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An Ethic that Crashed and Burned...
After the several rain showers that tried to wet the city in an August heat stopped, the sun was making rainbows in the brief droplets that tried to hang around.
Detective Laura Kimber slowed to fifty five where the Fairfield Avenue highway first rose on its stilts. She stayed on the right lane and got off exit 27A which was a short cut to the police station.
Corey Walker was shot and killed on Congress Street, five feet from that very police station. They took a gold chain and his brand new pair of Converse leather sneakers, and the only suspect had the absolute right to remain silent.
That bothered Kimber so much she could feel the heat within her rise. Walker was a junior at Bassick High School and had a great shot of getting a football scholarship to any top college. He was that good, according to the Connecticut Post.
Kimber arrived to the interrogation room late that day so she had to watch what was happening behind the two-way. The suspect was about to spill his guts, but the interrogating police detective, a man who gets paid government money to put criminals in prison, was explaining, his absolute right to shut up before he said something that would convict him.
Anything you say or write maybe used against you in a court of law.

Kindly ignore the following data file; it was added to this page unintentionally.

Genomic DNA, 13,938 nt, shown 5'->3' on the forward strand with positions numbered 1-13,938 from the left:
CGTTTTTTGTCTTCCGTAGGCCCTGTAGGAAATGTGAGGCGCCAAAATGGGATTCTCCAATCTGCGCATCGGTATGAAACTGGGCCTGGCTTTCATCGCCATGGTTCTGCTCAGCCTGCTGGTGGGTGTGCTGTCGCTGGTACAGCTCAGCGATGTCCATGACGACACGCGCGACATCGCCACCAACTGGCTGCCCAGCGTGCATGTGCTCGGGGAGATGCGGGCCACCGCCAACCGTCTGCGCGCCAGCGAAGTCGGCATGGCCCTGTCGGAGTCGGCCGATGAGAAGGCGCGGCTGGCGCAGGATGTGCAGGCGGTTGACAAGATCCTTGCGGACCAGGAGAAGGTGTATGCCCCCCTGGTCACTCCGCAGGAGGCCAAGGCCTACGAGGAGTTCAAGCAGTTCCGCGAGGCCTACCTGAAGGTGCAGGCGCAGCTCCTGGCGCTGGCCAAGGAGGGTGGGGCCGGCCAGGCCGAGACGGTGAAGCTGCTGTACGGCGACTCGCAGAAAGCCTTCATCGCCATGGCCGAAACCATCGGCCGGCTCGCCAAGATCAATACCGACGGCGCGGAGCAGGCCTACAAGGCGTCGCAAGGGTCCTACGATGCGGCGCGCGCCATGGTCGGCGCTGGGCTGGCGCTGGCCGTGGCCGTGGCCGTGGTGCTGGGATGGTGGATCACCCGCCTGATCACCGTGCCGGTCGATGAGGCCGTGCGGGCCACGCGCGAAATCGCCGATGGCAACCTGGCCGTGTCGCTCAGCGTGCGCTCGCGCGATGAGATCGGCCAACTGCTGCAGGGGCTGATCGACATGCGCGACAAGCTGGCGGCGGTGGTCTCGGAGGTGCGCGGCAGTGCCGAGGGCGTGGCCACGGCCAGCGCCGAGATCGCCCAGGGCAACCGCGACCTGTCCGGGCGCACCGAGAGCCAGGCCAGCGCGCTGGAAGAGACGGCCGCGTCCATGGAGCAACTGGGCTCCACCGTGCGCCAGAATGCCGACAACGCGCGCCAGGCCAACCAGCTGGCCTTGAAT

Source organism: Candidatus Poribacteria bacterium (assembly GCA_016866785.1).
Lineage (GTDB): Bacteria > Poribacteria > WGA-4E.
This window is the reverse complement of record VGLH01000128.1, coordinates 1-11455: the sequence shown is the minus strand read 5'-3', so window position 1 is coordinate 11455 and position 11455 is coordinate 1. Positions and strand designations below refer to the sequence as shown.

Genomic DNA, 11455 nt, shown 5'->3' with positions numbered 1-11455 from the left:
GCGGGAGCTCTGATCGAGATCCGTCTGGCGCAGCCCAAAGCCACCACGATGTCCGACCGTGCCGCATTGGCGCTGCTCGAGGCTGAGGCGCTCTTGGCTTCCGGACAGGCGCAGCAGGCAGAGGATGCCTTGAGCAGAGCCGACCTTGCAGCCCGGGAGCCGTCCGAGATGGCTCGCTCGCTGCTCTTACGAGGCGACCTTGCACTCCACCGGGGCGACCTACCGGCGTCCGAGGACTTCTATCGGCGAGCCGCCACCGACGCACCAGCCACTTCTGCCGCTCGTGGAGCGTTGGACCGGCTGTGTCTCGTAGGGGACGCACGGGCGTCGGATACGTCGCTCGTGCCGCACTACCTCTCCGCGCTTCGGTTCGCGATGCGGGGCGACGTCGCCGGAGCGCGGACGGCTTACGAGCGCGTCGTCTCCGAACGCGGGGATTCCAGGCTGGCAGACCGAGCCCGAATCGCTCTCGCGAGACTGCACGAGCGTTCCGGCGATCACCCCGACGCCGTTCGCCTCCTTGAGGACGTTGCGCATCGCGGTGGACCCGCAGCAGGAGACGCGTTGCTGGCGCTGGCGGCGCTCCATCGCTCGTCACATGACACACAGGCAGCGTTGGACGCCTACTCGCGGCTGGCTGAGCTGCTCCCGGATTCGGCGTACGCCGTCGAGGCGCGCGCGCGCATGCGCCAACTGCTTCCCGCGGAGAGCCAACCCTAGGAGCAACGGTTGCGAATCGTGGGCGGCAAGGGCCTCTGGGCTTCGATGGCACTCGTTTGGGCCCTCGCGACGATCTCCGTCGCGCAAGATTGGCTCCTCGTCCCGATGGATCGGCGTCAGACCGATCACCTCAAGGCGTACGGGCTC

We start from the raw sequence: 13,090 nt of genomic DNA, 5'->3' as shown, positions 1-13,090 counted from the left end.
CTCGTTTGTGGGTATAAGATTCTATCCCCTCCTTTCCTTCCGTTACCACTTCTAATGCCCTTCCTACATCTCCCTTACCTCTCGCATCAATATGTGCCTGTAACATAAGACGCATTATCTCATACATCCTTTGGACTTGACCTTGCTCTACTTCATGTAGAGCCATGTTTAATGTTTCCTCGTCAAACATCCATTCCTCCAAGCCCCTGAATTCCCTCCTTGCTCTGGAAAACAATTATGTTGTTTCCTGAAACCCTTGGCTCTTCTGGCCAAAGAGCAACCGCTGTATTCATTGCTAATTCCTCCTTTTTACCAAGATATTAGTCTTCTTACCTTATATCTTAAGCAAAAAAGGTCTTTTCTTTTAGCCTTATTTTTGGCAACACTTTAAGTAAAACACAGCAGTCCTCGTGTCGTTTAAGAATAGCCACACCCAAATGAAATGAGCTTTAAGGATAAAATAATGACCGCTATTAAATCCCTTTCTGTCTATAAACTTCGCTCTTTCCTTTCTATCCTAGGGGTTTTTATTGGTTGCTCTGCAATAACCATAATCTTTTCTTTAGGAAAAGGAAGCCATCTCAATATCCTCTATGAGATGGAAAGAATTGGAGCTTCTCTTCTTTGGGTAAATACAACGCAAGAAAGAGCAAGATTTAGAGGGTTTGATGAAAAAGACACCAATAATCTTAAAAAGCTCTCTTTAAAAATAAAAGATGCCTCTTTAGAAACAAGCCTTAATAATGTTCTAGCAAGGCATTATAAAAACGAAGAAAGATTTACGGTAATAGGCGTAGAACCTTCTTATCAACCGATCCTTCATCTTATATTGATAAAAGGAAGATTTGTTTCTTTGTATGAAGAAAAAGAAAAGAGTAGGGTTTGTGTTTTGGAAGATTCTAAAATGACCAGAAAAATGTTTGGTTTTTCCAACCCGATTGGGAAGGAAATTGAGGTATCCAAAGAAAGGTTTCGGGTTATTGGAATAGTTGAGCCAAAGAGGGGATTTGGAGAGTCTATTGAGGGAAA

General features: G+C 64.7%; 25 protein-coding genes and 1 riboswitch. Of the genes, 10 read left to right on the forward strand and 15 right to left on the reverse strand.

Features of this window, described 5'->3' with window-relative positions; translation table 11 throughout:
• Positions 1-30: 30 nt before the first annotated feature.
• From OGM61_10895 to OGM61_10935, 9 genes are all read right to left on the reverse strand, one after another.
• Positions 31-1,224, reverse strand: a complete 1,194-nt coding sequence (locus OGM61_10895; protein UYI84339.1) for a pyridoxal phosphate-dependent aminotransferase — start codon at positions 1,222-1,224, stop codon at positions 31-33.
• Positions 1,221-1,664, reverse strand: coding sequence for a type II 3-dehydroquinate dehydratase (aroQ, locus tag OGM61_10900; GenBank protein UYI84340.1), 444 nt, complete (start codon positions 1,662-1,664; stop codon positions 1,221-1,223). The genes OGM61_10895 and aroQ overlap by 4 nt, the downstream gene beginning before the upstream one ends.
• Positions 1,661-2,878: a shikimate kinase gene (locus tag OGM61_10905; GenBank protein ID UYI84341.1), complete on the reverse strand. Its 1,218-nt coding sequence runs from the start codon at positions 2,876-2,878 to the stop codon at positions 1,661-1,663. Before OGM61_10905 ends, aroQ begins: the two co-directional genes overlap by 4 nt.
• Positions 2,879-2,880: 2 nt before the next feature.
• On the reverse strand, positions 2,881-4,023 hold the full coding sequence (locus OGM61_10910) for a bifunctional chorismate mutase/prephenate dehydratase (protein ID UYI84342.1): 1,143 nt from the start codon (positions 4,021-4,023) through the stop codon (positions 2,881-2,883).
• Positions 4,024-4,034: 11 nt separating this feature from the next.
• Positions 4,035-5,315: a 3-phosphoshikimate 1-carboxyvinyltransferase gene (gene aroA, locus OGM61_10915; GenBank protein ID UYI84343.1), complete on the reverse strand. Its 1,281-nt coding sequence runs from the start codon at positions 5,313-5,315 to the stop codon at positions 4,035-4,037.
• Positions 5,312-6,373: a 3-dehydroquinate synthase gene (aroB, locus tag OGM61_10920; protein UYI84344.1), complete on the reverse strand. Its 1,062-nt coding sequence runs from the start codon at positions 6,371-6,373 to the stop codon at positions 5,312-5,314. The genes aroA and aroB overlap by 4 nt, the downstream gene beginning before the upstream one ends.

That line played over and over in her head as she pulled into her assigned parking spot next to Detective Nathan Chamber's unmarked cruiser. She remember standing up and wanting so badly to tell that damn detective to wake the fuck up. He's telling a suspect with priors, and a history of violence that talking to the police in an interrogation room can hurt him.
She was feeling over dramatic, but had a good reason. Corey Walker was dead and Mike Jones may walk. He hired one of Fairfield County's best lawyers. What she couldn't understand was how a man who steals sneakers and gold chains could come up with that amount of money for protection.
Kimber understood that the detective was just doing his job, and he was simply following protocols. Even the captain told her that good cops follow the rules, and that the detective on the case was a good cop following those rules.
Corey Walker's family would have disagreed about the protocols, and the rights of a citizen. She also understood that the suffering they endured did not have to become her own. She owed them nothing. However, listening to their pain without offering solace went against every instinct she had. Good kids shouldn't die, and bad ones shouldn't get away with killing. Something was so wrong with that picture.
After four years in homicide and seven years on the force, Laura Kimber still didn't get it. She always wanted to protect and serve, so her community can feel safe. Deep down inside she felt that she let Corey Walker down.
Months passed since the murder of Corey Walker and the case was just moving slowly, inexorably, forward. Fresh reports cluttered the files, and in the homicide unit, a thick file was regarded as a healthy sign. However, for Walker it was going to be a long shot. It's simple addition, whenever the unit gets closer another murder case gets thrown into their laps and new investigations must take precedent, and the older cases must stand alone in court ready to get shot down by hot shot attorneys. Corey Walker's case ended in a non-conviction and would end up in the active cold case files.
Laura Kimber couldn't accept that, she was determined, aggressive and persistent to a fault. She takes an open murder case or even a weak plea bargain personally. That alone made her seem like a surviving piece of shrapnel from an ethic that crashed and burned a generation or two back
© 2015 Frank Atanacio